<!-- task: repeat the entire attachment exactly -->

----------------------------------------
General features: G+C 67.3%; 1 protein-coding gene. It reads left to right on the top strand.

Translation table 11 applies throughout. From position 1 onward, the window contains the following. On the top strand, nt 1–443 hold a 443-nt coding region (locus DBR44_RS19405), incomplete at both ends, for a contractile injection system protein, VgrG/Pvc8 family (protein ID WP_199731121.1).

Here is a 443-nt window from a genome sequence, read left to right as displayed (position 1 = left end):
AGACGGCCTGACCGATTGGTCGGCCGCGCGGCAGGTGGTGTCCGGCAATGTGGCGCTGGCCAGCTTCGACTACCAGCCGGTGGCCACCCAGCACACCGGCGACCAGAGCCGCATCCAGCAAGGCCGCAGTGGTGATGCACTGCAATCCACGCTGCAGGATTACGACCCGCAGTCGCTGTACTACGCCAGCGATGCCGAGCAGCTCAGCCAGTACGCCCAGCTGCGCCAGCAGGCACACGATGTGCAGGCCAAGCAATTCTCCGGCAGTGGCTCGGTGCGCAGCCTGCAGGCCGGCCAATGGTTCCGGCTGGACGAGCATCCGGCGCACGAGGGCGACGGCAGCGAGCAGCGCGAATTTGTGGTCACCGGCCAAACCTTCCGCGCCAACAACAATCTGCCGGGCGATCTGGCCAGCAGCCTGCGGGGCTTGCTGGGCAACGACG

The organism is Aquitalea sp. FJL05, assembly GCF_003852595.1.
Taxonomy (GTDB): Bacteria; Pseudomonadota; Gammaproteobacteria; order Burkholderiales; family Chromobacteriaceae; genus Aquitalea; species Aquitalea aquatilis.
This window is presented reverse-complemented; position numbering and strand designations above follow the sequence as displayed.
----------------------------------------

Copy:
General features: G+C 67.3%; 1 protein-coding gene. It reads left to right on the top strand.

Translation table 11 applies throughout. From position 1 onward, the window contains the following. On the top strand, nt 1–443 hold a 443-nt coding region (locus DBR44_RS19405), incomplete at both ends, for a contractile injection system protein, VgrG/Pvc8 family (protein ID WP_199731121.1).

Here is a 443-nt window from a genome sequence, read left to right as displayed (position 1 = left end):
AGACGGCCTGACCGATTGGTCGGCCGCGCGGCAGGTGGTGTCCGGCAATGTGGCGCTGGCCAGCTTCGACTACCAGCCGGTGGCCACCCAGCACACCGGCGACCAGAGCCGCATCCAGCAAGGCCGCAGTGGTGATGCACTGCAATCCACGCTGCAGGATTACGACCCGCAGTCGCTGTACTACGCCAGCGATGCCGAGCAGCTCAGCCAGTACGCCCAGCTGCGCCAGCAGGCACACGATGTGCAGGCCAAGCAATTCTCCGGCAGTGGCTCGGTGCGCAGCCTGCAGGCCGGCCAATGGTTCCGGCTGGACGAGCATCCGGCGCACGAGGGCGACGGCAGCGAGCAGCGCGAATTTGTGGTCACCGGCCAAACCTTCCGCGCCAACAACAATCTGCCGGGCGATCTGGCCAGCAGCCTGCGGGGCTTGCTGGGCAACGACG

The organism is Aquitalea sp. FJL05, assembly GCF_003852595.1.
Taxonomy (GTDB): Bacteria; Pseudomonadota; Gammaproteobacteria; order Burkholderiales; family Chromobacteriaceae; genus Aquitalea; species Aquitalea aquatilis.
This window is presented reverse-complemented; position numbering and strand designations above follow the sequence as displayed.